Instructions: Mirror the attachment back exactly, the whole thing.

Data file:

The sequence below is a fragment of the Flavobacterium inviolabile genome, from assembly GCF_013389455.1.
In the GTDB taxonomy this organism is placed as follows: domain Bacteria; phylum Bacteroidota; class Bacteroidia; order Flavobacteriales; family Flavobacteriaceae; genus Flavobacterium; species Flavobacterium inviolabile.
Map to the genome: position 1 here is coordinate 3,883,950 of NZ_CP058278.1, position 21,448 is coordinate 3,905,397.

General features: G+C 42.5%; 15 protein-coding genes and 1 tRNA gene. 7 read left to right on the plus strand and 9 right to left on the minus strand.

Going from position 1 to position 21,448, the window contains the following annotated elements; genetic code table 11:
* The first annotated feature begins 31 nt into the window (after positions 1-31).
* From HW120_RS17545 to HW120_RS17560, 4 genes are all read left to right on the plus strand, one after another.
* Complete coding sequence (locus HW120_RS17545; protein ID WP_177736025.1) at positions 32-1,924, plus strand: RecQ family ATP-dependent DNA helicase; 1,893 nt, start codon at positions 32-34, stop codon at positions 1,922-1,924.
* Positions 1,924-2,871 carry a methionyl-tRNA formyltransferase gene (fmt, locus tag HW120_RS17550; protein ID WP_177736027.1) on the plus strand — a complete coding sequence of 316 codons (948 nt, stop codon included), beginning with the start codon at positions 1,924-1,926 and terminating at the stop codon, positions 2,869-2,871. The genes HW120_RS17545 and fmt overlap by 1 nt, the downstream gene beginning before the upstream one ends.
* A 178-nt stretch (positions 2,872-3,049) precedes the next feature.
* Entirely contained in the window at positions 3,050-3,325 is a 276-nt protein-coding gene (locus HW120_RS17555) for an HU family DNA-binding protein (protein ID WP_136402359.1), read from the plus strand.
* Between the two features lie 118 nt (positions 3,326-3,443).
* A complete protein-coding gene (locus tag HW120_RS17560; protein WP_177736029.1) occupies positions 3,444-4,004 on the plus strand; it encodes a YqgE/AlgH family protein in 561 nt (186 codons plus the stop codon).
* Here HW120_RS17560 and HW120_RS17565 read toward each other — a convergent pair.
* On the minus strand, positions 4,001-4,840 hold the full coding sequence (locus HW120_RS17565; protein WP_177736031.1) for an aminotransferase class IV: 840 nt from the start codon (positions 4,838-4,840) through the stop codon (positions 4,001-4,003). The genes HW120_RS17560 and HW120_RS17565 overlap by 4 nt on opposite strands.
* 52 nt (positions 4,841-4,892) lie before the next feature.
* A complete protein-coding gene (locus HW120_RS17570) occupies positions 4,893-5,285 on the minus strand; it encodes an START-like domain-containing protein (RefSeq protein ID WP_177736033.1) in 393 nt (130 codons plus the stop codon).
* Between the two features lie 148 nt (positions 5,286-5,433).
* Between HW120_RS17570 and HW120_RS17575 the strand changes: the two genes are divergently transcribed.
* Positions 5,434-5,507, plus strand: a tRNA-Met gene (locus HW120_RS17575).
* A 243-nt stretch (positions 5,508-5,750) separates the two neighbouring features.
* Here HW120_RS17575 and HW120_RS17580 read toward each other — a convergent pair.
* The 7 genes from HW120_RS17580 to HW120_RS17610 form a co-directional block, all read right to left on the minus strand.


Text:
The sequence below is a fragment of the Flavobacterium inviolabile genome, from assembly GCF_013389455.1.
In the GTDB taxonomy this organism is placed as follows: domain Bacteria; phylum Bacteroidota; class Bacteroidia; order Flavobacteriales; family Flavobacteriaceae; genus Flavobacterium; species Flavobacterium inviolabile.
Map to the genome: position 1 here is coordinate 3,883,950 of NZ_CP058278.1, position 21,448 is coordinate 3,905,397.

General features: G+C 42.5%; 15 protein-coding genes and 1 tRNA gene. 7 read left to right on the plus strand and 9 right to left on the minus strand.

Going from position 1 to position 21,448, the window contains the following annotated elements; genetic code table 11:
* The first annotated feature begins 31 nt into the window (after positions 1-31).
* From HW120_RS17545 to HW120_RS17560, 4 genes are all read left to right on the plus strand, one after another.
* Complete coding sequence (locus HW120_RS17545; protein ID WP_177736025.1) at positions 32-1,924, plus strand: RecQ family ATP-dependent DNA helicase; 1,893 nt, start codon at positions 32-34, stop codon at positions 1,922-1,924.
* Positions 1,924-2,871 carry a methionyl-tRNA formyltransferase gene (fmt, locus tag HW120_RS17550; protein ID WP_177736027.1) on the plus strand — a complete coding sequence of 316 codons (948 nt, stop codon included), beginning with the start codon at positions 1,924-1,926 and terminating at the stop codon, positions 2,869-2,871. The genes HW120_RS17545 and fmt overlap by 1 nt, the downstream gene beginning before the upstream one ends.
* A 178-nt stretch (positions 2,872-3,049) precedes the next feature.
* Entirely contained in the window at positions 3,050-3,325 is a 276-nt protein-coding gene (locus HW120_RS17555) for an HU family DNA-binding protein (protein ID WP_136402359.1), read from the plus strand.
* Between the two features lie 118 nt (positions 3,326-3,443).
* A complete protein-coding gene (locus tag HW120_RS17560; protein WP_177736029.1) occupies positions 3,444-4,004 on the plus strand; it encodes a YqgE/AlgH family protein in 561 nt (186 codons plus the stop codon).
* Here HW120_RS17560 and HW120_RS17565 read toward each other — a convergent pair.
* On the minus strand, positions 4,001-4,840 hold the full coding sequence (locus HW120_RS17565; protein WP_177736031.1) for an aminotransferase class IV: 840 nt from the start codon (positions 4,838-4,840) through the stop codon (positions 4,001-4,003). The genes HW120_RS17560 and HW120_RS17565 overlap by 4 nt on opposite strands.
* 52 nt (positions 4,841-4,892) lie before the next feature.
* A complete protein-coding gene (locus HW120_RS17570) occupies positions 4,893-5,285 on the minus strand; it encodes an START-like domain-containing protein (RefSeq protein ID WP_177736033.1) in 393 nt (130 codons plus the stop codon).
* Between the two features lie 148 nt (positions 5,286-5,433).
* Between HW120_RS17570 and HW120_RS17575 the strand changes: the two genes are divergently transcribed.
* Positions 5,434-5,507, plus strand: a tRNA-Met gene (locus HW120_RS17575).
* A 243-nt stretch (positions 5,508-5,750) separates the two neighbouring features.
* Here HW120_RS17575 and HW120_RS17580 read toward each other — a convergent pair.
* The 7 genes from HW120_RS17580 to HW120_RS17610 form a co-directional block, all read right to left on the minus strand.